Many refrigerants are subject to strict EPA mandated disposal requirements and manufacturing limitations. HCFC-22 or R22 phase out regulations are set by the government to provide guidance to those industries that make use of the substance.
Under the terms of the Montreal Protocol – and subsequent amendments – countries around the world have agreed to curtail the production of ozone depleting CFCs and HCFCs. The particular conditions and deadlines applied to the phase out of R-22 are outline below.
- 01/01/2004 – The United States agreed to reduce HCFC consumption (including R22) thirty five percent below baseline values by this date.
- 01/01/2010 – The United States agreed to reduce consumption of HFCCs by three quarter below the baseline value. Allowance holders – specific firms permitted to use R-22 – are allowed to import or manufacture HCFC22 only in order to service equipment that is already in service. New equipment as of this date cannot be manufactured to utilized R22. The result of this is that no new HVAC systems using R-22 may be produced.
- 01/01/2015 – The Montreal Protocol requires a 90% reduction in baseline HCFC usage for the United States to be achieved by the beginning of 2015.
- 01/01/2020 – A 99.5% reduction in consumption of HCFC’s is targeted for the US. Chemical manufacturers will no longer be permitted to product virgin R-22 for the service of existing heat pump and air conditioning installations. This market will still be serviced using R22 recovered, recycled and reclaimed from old equipment that is being taken out of service.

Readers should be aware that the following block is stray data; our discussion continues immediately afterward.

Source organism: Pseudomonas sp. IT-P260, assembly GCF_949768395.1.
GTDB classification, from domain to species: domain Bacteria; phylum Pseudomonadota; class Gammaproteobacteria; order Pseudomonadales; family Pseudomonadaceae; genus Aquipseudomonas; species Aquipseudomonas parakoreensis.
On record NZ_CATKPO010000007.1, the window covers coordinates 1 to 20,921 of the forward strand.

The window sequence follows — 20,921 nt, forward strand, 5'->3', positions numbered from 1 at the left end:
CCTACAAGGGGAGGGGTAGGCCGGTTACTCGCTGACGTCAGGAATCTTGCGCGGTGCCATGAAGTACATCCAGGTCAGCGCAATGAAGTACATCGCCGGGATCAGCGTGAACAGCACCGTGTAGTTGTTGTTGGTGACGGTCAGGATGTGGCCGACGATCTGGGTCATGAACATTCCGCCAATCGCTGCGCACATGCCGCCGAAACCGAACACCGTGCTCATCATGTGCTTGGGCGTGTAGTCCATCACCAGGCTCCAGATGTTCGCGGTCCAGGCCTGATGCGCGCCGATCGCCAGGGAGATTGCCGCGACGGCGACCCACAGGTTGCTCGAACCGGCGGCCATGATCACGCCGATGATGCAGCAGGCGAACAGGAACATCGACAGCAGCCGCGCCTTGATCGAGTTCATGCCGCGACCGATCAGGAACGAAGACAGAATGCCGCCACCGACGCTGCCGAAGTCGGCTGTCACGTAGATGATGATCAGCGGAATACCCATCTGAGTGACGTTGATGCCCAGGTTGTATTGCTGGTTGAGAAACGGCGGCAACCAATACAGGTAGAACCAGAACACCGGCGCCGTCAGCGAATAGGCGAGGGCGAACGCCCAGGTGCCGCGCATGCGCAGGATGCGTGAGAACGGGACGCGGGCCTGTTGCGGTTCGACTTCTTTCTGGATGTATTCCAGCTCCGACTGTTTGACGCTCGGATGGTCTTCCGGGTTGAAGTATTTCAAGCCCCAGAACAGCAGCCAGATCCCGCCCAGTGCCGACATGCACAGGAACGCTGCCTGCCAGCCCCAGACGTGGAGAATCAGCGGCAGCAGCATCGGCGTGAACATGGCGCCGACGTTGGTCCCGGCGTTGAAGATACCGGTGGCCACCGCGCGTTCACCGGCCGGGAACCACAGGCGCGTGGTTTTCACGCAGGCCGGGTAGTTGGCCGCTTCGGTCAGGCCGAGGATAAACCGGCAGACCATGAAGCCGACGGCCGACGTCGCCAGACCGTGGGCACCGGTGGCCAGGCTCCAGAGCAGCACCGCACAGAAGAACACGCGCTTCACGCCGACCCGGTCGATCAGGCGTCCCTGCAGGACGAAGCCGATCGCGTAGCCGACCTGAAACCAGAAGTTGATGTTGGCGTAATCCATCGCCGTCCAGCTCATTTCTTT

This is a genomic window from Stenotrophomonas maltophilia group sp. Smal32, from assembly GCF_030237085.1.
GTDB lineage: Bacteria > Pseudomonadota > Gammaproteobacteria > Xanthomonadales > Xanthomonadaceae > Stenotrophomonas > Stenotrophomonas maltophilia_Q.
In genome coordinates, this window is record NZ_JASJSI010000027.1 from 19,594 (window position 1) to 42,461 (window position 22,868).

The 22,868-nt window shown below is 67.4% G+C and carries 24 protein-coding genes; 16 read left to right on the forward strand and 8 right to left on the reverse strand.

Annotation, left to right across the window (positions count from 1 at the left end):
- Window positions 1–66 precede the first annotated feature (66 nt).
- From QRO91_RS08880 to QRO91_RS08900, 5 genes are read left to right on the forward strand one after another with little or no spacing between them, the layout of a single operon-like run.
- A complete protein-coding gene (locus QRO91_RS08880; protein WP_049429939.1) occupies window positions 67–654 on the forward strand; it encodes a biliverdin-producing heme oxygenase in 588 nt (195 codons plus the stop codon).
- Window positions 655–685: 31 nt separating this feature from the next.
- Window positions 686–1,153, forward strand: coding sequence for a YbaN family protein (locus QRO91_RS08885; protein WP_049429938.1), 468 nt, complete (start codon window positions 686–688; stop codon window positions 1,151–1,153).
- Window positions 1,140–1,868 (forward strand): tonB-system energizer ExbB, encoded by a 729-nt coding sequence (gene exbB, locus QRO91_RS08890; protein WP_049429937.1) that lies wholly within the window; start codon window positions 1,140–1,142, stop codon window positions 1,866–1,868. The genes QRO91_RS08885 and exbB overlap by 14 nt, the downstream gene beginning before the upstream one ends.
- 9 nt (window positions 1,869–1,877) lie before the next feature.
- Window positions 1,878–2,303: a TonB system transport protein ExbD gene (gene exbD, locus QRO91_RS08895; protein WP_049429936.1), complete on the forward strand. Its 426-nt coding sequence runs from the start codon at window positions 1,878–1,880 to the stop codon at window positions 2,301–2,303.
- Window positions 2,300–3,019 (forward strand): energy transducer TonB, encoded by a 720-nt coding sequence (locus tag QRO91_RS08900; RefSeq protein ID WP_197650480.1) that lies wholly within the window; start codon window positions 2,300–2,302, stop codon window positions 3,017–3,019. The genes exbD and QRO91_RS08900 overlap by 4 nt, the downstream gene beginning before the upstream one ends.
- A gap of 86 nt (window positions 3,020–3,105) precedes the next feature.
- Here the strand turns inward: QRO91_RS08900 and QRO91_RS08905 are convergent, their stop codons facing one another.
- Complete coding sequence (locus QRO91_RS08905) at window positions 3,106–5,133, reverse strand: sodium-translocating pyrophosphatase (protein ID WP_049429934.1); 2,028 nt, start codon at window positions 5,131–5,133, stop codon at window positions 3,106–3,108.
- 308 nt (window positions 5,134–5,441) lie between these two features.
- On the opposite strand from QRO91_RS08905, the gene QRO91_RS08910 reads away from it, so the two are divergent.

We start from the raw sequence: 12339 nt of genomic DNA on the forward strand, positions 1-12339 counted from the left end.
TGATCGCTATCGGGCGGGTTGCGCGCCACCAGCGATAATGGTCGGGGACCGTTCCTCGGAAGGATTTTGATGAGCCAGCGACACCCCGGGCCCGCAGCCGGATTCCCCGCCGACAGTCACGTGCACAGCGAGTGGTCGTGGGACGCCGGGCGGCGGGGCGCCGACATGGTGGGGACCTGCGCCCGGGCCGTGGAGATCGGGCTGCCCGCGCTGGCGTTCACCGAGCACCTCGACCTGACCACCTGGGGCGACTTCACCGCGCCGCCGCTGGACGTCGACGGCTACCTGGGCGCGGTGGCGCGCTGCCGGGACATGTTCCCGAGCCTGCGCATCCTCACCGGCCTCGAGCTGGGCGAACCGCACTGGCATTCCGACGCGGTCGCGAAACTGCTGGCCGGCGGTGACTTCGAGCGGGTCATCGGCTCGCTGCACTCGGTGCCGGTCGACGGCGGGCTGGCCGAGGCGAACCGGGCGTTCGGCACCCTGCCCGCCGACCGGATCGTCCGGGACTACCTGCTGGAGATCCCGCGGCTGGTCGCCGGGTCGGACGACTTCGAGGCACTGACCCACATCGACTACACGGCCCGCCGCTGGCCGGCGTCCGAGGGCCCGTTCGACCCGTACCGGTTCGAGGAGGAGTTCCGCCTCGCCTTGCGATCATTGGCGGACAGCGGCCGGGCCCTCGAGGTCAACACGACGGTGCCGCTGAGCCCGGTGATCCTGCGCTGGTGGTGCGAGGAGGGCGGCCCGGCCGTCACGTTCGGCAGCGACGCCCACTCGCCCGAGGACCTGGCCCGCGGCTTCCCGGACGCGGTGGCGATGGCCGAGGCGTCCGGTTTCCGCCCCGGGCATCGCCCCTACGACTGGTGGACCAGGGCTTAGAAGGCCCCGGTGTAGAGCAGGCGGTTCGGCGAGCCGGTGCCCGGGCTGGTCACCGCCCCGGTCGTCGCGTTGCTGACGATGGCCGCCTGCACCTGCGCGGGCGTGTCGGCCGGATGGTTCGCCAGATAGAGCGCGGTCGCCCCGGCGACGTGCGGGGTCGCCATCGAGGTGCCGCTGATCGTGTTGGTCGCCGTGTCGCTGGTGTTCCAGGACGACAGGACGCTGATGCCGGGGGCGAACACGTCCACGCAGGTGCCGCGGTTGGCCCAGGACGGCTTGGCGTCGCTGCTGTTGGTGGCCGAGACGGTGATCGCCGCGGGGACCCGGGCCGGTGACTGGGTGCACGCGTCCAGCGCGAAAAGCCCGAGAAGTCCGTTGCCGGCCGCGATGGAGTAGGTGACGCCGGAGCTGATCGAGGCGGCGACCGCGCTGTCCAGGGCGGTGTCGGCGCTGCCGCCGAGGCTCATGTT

- 01/01/2030 – United states targeting complete elimination of both consumption and production of all HCFCs, including R-22.
Modern alternatives to R-22 are now being utilized in new residential air conditioning systems. R-410A is one such refrigerant gas. This R22 replacement is a HFC blend does not cause ozone layer depletion, but does still have adverse global warming effects.
The R-22 phase out also effects applications that make use of any of the following refrigerant blends: R-401A, R402-A, R-409A and R-502. All of these refrigerants are made by combining several chemicals, one of which is R22.
If a residential air conditioner was manufactured before 2010, there is a good chance it utilizes R22 as a refrigerant. Most A/C units will have a nameplate clearly indicating the type of refrigerant used. On central A/C units, this nameplate is most commonly found on the condensing unit located outside.
While it is likely R22 refrigerant price will increase over time, the gradual replacement of old cooling units should eventually lead to demand for reclaimed R22 decreasing.